Avoiding growing very susceptible barley varieties reduces the risk of loss due to SFNB. This was demonstrated in an experiment conducted at Quambatook during 2014 (Table 2) where SFNB reduced grain yield by 6 to 11% (0.2-0.3t/ha) in the very susceptible varieties Hindmarsh and SY Rattler, while susceptible or better rated varieties received no significant yield loss (0-3%).

Grain quality measurements were also typically affected according to resistance/susceptibility rating with increased screenings of 4 to 7% and reduced retention of 3 to 13% in susceptible and very susceptible varieties. Grain quality was least affected in the moderately susceptible varieties. Significant loss of retention was also recorded for Fathom, but this was unlikely to be a result of SFNB. Grain protein and test weight were unaffected by SFNB (data not shown).

These results demonstrate that SFNB should also be managed in the Mallee region where there is reasonable crop yield potential and favourable climatic conditions.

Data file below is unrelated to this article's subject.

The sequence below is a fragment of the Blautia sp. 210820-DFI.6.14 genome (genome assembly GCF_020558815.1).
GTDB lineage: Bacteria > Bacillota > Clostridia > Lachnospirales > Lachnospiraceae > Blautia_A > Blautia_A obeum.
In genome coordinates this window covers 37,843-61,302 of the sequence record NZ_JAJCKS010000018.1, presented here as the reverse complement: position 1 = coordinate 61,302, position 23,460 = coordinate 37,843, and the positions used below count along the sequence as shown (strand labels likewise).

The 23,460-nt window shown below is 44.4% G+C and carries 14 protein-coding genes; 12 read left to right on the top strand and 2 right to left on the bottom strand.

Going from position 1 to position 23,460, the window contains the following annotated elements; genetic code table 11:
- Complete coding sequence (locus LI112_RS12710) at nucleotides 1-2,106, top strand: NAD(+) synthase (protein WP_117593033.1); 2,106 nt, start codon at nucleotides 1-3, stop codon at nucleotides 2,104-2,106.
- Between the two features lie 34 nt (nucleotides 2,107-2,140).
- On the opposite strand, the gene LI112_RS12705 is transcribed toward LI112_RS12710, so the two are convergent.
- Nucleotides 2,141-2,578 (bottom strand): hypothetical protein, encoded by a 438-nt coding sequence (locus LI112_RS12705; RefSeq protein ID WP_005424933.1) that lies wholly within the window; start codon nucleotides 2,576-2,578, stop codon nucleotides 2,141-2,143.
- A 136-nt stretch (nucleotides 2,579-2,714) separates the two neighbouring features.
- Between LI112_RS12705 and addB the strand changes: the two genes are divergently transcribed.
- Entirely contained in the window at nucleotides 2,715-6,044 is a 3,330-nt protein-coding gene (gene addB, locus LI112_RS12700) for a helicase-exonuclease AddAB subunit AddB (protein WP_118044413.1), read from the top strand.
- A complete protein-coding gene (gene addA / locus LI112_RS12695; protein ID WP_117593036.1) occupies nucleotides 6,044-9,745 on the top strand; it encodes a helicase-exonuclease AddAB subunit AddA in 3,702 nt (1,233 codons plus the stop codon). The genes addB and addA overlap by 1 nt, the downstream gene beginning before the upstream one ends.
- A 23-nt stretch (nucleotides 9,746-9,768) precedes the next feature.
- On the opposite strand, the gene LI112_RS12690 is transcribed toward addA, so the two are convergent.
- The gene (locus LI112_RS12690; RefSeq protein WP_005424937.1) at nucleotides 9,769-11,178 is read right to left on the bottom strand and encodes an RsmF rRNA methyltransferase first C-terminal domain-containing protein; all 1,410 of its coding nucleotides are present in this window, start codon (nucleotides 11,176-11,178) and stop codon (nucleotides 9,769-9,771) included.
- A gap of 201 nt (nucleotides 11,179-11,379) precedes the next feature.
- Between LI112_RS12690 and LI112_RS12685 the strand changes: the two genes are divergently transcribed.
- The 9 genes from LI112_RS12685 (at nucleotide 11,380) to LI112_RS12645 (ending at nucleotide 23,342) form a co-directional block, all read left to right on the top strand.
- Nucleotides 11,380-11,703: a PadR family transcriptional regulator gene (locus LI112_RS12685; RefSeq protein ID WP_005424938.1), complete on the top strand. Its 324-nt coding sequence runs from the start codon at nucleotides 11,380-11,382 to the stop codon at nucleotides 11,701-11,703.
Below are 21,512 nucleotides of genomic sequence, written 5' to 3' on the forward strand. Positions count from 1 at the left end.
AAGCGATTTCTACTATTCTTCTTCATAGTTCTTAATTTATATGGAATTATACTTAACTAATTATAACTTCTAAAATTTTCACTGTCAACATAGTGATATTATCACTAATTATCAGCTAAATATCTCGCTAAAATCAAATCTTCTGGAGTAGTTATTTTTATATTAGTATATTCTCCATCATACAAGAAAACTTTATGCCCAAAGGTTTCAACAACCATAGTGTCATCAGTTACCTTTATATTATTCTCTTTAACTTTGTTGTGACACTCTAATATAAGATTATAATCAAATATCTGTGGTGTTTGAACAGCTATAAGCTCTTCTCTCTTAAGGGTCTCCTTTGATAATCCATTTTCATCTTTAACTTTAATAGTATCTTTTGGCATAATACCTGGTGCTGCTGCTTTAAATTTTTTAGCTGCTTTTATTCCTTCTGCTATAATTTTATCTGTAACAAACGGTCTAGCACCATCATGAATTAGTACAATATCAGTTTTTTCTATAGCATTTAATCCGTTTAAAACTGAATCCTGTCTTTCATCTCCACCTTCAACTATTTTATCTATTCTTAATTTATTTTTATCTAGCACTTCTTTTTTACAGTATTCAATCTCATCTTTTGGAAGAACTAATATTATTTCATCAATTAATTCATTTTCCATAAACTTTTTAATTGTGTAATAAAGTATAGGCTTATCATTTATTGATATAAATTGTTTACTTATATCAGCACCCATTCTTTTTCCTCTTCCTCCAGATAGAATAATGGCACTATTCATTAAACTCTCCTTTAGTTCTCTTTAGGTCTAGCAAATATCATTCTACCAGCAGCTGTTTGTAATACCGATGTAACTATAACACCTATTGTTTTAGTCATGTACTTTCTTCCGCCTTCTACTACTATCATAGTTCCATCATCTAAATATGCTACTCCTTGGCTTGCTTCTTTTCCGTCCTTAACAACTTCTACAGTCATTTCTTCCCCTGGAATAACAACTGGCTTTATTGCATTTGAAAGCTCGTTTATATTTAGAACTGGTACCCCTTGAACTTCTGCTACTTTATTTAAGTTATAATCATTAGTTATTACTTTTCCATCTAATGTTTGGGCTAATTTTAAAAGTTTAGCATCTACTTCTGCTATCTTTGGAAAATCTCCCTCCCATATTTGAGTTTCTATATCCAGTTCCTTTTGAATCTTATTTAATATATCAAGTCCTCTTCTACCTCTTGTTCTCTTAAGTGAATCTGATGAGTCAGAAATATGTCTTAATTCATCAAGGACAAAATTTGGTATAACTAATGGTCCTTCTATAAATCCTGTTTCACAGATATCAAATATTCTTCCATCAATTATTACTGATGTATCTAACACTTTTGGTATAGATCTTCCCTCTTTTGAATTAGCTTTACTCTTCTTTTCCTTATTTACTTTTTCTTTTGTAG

Table 2. Grain yield and quality response of eight barley varieties with different resistance/susceptibility ratings foliar fungicide (Prosaro®) application in the presence of SFNB at Quambatook during 2014.

Variety

SFNB severity Disease Treatment Z85 (%LAA)

Yield LossA
(t/ha)

Screenings IncreaseA
(%<2.2mm)

Retention LossA
(%>2.5%)

Fathom (MR)

2.3

-0.1 (3%)

+1%

-7%*

Compass (MS)

5.5

0

0

-3%

Flagship (MS)

3.7

-0.1 (3%)

+3%

-5%

Vlamingh (S)

7.2

-0.1(3%)

+1%*

-8%*

La Trobe (S)

9.2

-0.1 (3%)

+3%*

-10%*

Hindmarsh (VS)

11.2

-0.2 (6%)§

+4%*

-13%*

Dash (VS)

12.5

-0.2 (7%)

+4%

-3%

SY Rattler (VS)

21.7

-0.3 (11%)*

+7%*

-6%§